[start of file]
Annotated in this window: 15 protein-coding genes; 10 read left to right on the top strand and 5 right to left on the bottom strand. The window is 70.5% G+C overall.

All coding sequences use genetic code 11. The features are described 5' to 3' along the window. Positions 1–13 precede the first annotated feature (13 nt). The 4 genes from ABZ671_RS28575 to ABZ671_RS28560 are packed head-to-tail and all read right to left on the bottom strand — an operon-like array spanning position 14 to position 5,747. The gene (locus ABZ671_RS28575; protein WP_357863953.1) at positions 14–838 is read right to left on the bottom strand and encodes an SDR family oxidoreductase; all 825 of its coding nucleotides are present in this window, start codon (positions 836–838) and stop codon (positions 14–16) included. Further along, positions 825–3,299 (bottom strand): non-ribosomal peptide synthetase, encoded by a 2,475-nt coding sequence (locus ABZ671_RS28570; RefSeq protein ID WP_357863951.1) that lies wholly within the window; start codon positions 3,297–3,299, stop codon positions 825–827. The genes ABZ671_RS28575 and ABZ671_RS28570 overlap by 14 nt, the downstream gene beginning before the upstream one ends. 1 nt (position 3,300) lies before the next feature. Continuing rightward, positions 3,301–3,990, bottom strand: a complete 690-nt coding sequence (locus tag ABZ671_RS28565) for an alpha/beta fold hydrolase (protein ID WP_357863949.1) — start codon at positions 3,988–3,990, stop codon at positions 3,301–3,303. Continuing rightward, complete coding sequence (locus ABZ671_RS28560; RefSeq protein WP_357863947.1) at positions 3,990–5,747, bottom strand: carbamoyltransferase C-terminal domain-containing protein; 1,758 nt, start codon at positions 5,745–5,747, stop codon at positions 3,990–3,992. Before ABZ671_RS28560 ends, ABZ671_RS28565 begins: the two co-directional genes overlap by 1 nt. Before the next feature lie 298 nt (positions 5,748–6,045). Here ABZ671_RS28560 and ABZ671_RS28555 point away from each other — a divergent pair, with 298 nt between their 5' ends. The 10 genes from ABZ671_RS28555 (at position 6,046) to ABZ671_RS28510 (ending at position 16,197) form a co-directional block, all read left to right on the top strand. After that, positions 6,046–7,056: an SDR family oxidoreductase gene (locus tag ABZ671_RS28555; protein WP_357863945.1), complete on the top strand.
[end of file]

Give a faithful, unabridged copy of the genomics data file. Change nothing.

Annotated in this window: 15 protein-coding genes; 10 read left to right on the top strand and 5 right to left on the bottom strand. The window is 70.5% G+C overall.

All coding sequences use genetic code 11. The features are described 5' to 3' along the window. Positions 1–13 precede the first annotated feature (13 nt). The 4 genes from ABZ671_RS28575 to ABZ671_RS28560 are packed head-to-tail and all read right to left on the bottom strand — an operon-like array spanning position 14 to position 5,747. The gene (locus ABZ671_RS28575; protein WP_357863953.1) at positions 14–838 is read right to left on the bottom strand and encodes an SDR family oxidoreductase; all 825 of its coding nucleotides are present in this window, start codon (positions 836–838) and stop codon (positions 14–16) included. Further along, positions 825–3,299 (bottom strand): non-ribosomal peptide synthetase, encoded by a 2,475-nt coding sequence (locus ABZ671_RS28570; RefSeq protein ID WP_357863951.1) that lies wholly within the window; start codon positions 3,297–3,299, stop codon positions 825–827. The genes ABZ671_RS28575 and ABZ671_RS28570 overlap by 14 nt, the downstream gene beginning before the upstream one ends. 1 nt (position 3,300) lies before the next feature. Continuing rightward, positions 3,301–3,990, bottom strand: a complete 690-nt coding sequence (locus tag ABZ671_RS28565) for an alpha/beta fold hydrolase (protein ID WP_357863949.1) — start codon at positions 3,988–3,990, stop codon at positions 3,301–3,303. Continuing rightward, complete coding sequence (locus ABZ671_RS28560; RefSeq protein WP_357863947.1) at positions 3,990–5,747, bottom strand: carbamoyltransferase C-terminal domain-containing protein; 1,758 nt, start codon at positions 5,745–5,747, stop codon at positions 3,990–3,992. Before ABZ671_RS28560 ends, ABZ671_RS28565 begins: the two co-directional genes overlap by 1 nt. Before the next feature lie 298 nt (positions 5,748–6,045). Here ABZ671_RS28560 and ABZ671_RS28555 point away from each other — a divergent pair, with 298 nt between their 5' ends. The 10 genes from ABZ671_RS28555 (at position 6,046) to ABZ671_RS28510 (ending at position 16,197) form a co-directional block, all read left to right on the top strand. After that, positions 6,046–7,056: an SDR family oxidoreductase gene (locus tag ABZ671_RS28555; protein WP_357863945.1), complete on the top strand.